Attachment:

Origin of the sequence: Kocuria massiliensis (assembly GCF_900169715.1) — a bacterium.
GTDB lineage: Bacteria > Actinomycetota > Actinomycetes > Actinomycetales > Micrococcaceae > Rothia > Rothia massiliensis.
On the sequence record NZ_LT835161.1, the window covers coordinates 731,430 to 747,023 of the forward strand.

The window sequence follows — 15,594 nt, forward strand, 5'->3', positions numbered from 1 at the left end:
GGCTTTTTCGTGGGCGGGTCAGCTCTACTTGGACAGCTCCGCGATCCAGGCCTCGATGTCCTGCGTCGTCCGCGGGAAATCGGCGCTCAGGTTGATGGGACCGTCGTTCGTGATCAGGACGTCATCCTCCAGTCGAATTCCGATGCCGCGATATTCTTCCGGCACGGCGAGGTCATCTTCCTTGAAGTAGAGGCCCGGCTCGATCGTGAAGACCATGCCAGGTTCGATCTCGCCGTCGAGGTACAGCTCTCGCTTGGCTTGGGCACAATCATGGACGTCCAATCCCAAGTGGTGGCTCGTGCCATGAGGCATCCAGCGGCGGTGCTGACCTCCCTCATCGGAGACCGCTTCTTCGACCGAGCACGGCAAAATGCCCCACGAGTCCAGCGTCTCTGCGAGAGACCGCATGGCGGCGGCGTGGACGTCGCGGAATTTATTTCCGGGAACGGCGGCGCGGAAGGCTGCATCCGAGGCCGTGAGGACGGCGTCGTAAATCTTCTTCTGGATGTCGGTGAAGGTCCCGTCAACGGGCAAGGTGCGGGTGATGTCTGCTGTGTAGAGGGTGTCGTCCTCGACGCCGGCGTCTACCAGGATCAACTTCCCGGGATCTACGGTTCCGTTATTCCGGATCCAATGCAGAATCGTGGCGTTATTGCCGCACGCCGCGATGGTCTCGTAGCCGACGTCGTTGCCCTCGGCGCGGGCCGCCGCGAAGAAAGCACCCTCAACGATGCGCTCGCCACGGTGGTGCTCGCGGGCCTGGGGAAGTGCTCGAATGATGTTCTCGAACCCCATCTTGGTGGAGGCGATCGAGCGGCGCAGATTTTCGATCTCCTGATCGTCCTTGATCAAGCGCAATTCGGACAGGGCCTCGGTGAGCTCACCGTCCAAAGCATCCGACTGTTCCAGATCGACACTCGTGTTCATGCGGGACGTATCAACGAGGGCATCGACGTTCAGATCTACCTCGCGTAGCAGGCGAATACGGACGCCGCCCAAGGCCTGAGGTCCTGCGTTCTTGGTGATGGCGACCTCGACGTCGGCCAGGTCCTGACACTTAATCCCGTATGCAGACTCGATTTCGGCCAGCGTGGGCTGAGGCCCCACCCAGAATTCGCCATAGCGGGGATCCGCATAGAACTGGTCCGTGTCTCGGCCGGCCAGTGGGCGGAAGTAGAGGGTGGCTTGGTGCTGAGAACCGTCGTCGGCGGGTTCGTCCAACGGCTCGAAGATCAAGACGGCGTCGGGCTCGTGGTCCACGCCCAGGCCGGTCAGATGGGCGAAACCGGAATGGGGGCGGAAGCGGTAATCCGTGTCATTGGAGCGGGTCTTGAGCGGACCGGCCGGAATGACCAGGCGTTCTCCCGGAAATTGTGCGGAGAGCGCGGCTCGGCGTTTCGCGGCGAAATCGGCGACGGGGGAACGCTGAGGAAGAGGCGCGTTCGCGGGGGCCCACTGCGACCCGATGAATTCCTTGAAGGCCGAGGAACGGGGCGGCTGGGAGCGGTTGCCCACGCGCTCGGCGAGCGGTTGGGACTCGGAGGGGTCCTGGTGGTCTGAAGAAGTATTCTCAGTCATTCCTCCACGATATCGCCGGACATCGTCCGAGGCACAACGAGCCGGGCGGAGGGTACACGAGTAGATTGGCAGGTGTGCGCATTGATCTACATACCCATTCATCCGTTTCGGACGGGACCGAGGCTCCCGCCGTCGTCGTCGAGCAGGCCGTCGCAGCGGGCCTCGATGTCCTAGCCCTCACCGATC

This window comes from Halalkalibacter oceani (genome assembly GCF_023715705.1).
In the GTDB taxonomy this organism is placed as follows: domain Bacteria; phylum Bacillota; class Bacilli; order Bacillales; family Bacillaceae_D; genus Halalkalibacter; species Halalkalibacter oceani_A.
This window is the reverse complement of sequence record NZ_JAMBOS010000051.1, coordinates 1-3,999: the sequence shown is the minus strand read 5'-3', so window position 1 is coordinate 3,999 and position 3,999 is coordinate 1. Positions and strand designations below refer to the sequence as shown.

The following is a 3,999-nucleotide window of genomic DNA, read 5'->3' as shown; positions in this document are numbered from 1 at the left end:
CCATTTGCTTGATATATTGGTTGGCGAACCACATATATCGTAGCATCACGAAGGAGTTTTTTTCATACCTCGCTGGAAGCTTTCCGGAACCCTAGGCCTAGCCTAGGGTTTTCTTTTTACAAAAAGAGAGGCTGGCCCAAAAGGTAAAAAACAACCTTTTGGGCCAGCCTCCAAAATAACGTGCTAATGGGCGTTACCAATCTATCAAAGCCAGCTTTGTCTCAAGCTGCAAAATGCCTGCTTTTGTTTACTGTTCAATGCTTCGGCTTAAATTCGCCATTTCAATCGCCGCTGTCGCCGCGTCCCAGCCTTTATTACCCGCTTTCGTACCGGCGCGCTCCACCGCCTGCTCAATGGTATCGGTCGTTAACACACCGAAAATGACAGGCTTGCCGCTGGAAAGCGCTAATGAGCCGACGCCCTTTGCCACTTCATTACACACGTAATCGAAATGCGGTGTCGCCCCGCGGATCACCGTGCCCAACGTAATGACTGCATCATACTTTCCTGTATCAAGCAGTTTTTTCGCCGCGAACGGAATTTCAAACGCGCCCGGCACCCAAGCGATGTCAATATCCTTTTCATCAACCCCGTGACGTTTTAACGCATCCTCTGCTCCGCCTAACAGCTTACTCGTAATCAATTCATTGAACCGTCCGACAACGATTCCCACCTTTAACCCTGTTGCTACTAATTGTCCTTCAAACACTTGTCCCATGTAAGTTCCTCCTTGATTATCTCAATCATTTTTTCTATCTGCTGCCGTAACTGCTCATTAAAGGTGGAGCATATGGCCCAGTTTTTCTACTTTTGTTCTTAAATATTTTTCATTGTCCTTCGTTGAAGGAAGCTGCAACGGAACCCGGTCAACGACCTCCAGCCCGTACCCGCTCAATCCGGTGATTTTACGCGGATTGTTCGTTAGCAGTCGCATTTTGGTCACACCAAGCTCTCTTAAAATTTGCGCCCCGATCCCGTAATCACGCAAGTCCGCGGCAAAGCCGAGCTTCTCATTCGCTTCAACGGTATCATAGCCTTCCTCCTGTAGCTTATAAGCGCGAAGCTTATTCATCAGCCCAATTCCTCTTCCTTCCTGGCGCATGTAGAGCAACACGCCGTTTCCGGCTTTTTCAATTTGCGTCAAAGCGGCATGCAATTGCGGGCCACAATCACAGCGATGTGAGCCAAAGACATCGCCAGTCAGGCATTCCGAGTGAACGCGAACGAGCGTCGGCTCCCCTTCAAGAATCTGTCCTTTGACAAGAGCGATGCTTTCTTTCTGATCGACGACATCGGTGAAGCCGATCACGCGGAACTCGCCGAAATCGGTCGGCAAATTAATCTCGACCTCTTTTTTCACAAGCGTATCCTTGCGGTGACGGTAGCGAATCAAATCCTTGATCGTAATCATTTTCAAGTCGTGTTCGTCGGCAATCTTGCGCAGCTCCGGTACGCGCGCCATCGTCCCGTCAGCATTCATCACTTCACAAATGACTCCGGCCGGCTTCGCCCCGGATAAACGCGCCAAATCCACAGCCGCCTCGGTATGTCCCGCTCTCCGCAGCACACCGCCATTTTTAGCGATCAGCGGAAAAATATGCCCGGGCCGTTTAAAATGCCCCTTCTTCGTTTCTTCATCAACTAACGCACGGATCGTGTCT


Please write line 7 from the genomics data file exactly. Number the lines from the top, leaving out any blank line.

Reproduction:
In the GTDB taxonomy this organism is placed as follows: domain Bacteria; phylum Bacillota; class Bacilli; order Bacillales; family Bacillaceae_D; genus Halalkalibacter; species Halalkalibacter oceani_A.